The word "KUNJA" is considered to be a very high class word in the Korean language. According to the Korean-English dictionary, Kunja is "a man of virtue, a true gentleman; a wise man." Kunja is a person who is a model of virtue, a person with wisdom, courage, and understanding of natural laws with a deep appreciation of humanity.
As martial artists we must strive to uphold the ideals of humanity, such as, justice, courtesy, wisdom, trust, goodness, virtue, loyalty, and courage as well as endeavor to incorporate these ideals into our daily lives in order to attain perfection of character. For example, we must strive to make courage mean more than simply never retreating in the face of the enemy. Courage not only pertains to fighting, but also to our jobs, our homework, or the way we conduct our personal, and professional lives, and relationships. It is action, when action must be taken.
The study of the martial arts is much more than just learning to punch and kick, joint lock and throw, or the physical study of self defense. We have all heard that the martial arts are "a way of life." While many martial artists pay lip service to this concept it is rarely explained in real-life practical applications. Rather it is discussed in vague, mystical terms. It is often thought that, somehow, as a student progresses in the martial arts, they will simply understand how this all fits together when they become a black belt. We can not leave such an important phase of the martial arts to providence.
So, how do the martial arts improve your character and make you a "better" person? In the West, we tend to explain ideas in straightforward and linear terms. While in the East, the approach to the teaching of concepts is more indirect. A lesson apparently designed to teach one specific task actually has broader implications. We should realize that the basic lessons learned from the martial arts have meaning beyond that of the physical realm. We use the physical lessons and concepts such as balance, focus, flow, and control as a vehicle for teaching skills for living. Employing these concepts into one's life allows us to mature and grow physically, mentally, emotionally, and spiritually.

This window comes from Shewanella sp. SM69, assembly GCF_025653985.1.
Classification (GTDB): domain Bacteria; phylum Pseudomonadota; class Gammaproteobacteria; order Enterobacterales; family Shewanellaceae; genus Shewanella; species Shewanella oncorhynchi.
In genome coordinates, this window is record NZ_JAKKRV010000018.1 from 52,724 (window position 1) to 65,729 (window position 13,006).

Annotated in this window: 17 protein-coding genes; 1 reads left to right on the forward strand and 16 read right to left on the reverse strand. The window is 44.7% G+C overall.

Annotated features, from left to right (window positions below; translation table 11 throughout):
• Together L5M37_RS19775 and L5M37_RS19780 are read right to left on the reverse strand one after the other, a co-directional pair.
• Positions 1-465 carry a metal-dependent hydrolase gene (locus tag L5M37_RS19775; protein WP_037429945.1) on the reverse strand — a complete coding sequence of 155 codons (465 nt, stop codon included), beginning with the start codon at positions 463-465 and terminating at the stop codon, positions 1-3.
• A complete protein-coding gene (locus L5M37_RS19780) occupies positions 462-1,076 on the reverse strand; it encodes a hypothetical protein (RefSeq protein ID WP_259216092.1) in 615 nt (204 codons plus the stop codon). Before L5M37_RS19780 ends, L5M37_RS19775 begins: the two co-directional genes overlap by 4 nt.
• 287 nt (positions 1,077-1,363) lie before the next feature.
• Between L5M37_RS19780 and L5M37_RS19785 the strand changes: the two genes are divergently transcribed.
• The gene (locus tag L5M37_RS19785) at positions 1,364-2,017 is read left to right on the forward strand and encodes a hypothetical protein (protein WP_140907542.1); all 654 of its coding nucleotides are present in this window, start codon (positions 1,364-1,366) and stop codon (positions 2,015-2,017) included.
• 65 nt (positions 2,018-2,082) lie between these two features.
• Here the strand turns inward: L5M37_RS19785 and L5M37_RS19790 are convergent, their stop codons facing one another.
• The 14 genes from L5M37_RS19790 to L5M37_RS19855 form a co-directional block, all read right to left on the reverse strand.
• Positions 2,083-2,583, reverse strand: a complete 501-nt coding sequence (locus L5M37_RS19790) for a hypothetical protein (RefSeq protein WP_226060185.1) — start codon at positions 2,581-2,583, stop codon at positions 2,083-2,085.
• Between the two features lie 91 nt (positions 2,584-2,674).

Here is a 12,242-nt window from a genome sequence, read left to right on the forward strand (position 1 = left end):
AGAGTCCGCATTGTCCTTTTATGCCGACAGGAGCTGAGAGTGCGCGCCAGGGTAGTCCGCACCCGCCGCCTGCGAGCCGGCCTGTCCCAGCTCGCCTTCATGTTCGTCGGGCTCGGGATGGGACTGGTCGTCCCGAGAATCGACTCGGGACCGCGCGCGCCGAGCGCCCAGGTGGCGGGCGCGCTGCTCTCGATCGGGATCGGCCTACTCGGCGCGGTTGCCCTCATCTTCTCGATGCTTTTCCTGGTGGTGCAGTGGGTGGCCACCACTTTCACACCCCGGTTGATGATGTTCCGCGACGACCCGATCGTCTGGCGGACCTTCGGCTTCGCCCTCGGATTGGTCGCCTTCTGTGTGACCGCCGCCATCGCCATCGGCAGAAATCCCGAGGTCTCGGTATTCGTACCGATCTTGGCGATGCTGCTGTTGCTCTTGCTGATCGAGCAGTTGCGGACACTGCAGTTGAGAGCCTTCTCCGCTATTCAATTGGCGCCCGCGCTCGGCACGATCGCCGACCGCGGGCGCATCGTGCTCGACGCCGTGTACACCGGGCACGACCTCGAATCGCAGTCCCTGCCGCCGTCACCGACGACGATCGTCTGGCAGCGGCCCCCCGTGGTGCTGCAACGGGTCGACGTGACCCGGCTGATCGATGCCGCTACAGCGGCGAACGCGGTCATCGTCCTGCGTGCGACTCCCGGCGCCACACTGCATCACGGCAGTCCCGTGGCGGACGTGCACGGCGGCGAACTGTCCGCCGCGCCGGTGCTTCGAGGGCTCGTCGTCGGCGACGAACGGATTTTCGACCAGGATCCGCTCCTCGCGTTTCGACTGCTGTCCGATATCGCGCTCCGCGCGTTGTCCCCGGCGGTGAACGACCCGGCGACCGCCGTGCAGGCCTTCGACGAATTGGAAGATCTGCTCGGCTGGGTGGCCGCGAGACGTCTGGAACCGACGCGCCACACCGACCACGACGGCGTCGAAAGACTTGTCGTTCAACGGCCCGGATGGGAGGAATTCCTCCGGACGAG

The concept of Kunja is very important to martial artists. As disciples of the martial arts we should all aspire to become Kunja. We should strive to become persons who are models of virtue. We must always endeavor to demonstrate wisdom through intelligent decision. We must strive to overcome our selfishness and partiality as well as shed our egos.
It is said that the ultimate goal of the martial arts is the perfection of ones character. However, perfection is a relative term. It is a goal constantly strived for but never really reached. Indeed it is the constant "striving" for perfection which is the key to becoming "Kunja", not perfection's attainment.
Prof Donald J. Burns, circa 1977
We all must take the time to emphasize the ideals and virtues of Kunja. We must learn to uphold and employ these ideals and acquire virtues through our actions, and example. Our main concern should not be only how hard we can punch or kick, or how many boards we can break, but rather, we should be proud of the way we conduct our lives.
by Professor Don Burns
Some questions to think about: KUNJA: What does it mean? How does it, or should it apply to your daily life and training? How should it affect your relationships with others? Your parents? Your classmates? Your friends? Your enemies? Your students? Your teachers? What responsibilities do you have as a black belt? Why is the concept of "Kunja" important to your development as an individual, and as a martial artist?